December 30, 2013 at 6:33 pm #8663
Hello and welcome to the forum. Are you new here? Just joined and looking to get to know others on the forum? Let us know a bit about yourself, and always feel free to reach out to me with any questions or if you need help getting around the site. I’m excited to be here and look forward to some fun and interesting discussions. Happy RevWar-Talking
-RW1776January 10, 2014 at 4:25 am #8701George T, MullerParticipant
I’ve been interested in the American Revolutionary war history for quite some time now. I recently motor homed to many of the battlefields, forts and Museums from Fort Niagara east with stops in Oswego, Rome, Lake George, Montreal, Quebec, Ticonderoga, Saratoga battlefield, much of the Boston area and West Point.
I’m now wanting to join a re-enactment group to learn and participate in a few re-enactments. There are a few groups I’m interested in joining (1st Ulster NY, and 1st New York as I go to those areas when I visit Kingston, NY where is was raised.
GeorgeJanuary 10, 2014 at 7:11 am #8702
Hi George, welcome from here in Pennsylvania.
All that traveling and visiting sounds great. I’ve mostly made it to battlefields and sites from the Boston area and south, so all of those places you have been would definitely be on my to-visit list. Would you recommend any one or few in particular as worthy spots?
Near here in Philadelphia, Valley Forge is a nice park. I also always enjoy a visit to Old City around Independence Hall in Philadelphia, there is so much history all in one place.
Re-enacting sounds fun. I haven’t made the jump yet though recently came across a living history association that has over 130 members units. They are called The Brigade and their website is: http://www.brigade.org. They list the 1st Ulster and 1st New York as member units, so you might be familiar with them already.
-DanMay 16, 2014 at 5:59 pm #8735Marshall StackParticipant
I just came across this site yesterday. I have a great interest in the American Revolution, as I have several ancestors who fought for our independence – one in the Rhode Island Militia, another was an officer on Castle Island in Boston, and another who was an artillery captain and died at the siege of Fort Mifflin. Robert Treat Paine is also my 1st cousin 8 times removed. I’m also very distantly related by marriage to John Adams.
I have deep family roots in Boston; although I’m not from there, I’ve visited many times through the years. I enjoy genealogy, and have focused much of my research on 18th-century Boston.May 17, 2014 at 8:03 pm #8738
First, welcome to the site! And wow, that is some impressive family history. Folks would be excited to have just one known family tie to the period, having a few especially with such great military and government participation is incredible. I would imagine you have spent a significant amount of time on the genealogical research side of things.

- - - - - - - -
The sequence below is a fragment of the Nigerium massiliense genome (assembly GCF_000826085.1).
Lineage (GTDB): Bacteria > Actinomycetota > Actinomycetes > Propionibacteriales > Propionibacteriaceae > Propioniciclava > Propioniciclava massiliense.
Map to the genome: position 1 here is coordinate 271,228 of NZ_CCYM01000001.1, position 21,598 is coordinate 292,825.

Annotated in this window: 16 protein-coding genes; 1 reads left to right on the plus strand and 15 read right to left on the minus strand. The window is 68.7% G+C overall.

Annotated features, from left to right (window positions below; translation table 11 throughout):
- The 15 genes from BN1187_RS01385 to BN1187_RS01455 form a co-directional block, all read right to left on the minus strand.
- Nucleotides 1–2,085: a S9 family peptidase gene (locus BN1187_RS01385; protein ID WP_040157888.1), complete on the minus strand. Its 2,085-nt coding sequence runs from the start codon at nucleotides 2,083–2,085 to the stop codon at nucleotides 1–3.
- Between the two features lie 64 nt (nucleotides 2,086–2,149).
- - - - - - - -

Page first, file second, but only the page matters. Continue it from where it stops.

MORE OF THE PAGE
Have you gotten to visit Fort Independence (previously the Fort Adams/Castle Williams) on Castle Island? Also, do you know if any of your family members were loyalists? It would be interesting to know what paths different members of the family tree might have taken.
Fort Mifflin is close to me in Philadelphia. From my knowledge of the siege, the number of defending American forces was small and they were later mentioned by British senior military officials to have fought very bravely.
Thanks for sharing, this is so great to learn aboutMay 19, 2014 at 7:52 pm #8741Marshall StackParticipant
I’ve never gotten to Fort Independence, unfortunately. It’s been rebuilt several times since the Revolution, so I imagine it looks much different from when my 5th great-grandfather was there.
The genealogy was frustrating because he and my ancestor who died at Fort Mifflin were both named Samuel Treat after a common ancestor, the Reverend Samuel Treat. Both were also Captains. The Captain Treat who died at Fort Mifflin was noted for his bravery in the correspondence of Henry Knox and by Jeremiah Greenman in his diary that became “The Diary Of a Common Soldier In the American Revolution”. The Captain Treat who was my direct ancestor spent over 20 years in the military, most of it on Castle Island.
I don’t have many details, but I’m pretty sure a handful of my ancestors either left for England or went to Halifax with the British troops who evacuated Boston in 1776. Most of my ancestors who were here at the time appear to have sided with the rebels.May 21, 2014 at 5:07 am #8742
Very cool. I could see how the search could get tricky, especially with folks having the same name and rank. Amazing he was known and noted by Henry Knox. Out of interest I looked a little more into him and found (which I am sure you have already seen):
Fort Mifflin Captain Treat mentioned in family tree (page 73): http://www.capecodhistory.us/genealogy/Treat-5.pdf
Hand-written archive record noting his service: http://wardepartmentpapers.org/document.php?id=4098
The fun part for me is seeing the connections – You connected to them, major battles, key figures, and the overall war – we often get a big picture view and getting to learn about the individuals really brings another level of appreciation to what they were a part of.
I’ll have to do a little more digging into my history as well, I doubt any direct revolutionary ties, though it would be interesting to see where the tree leads
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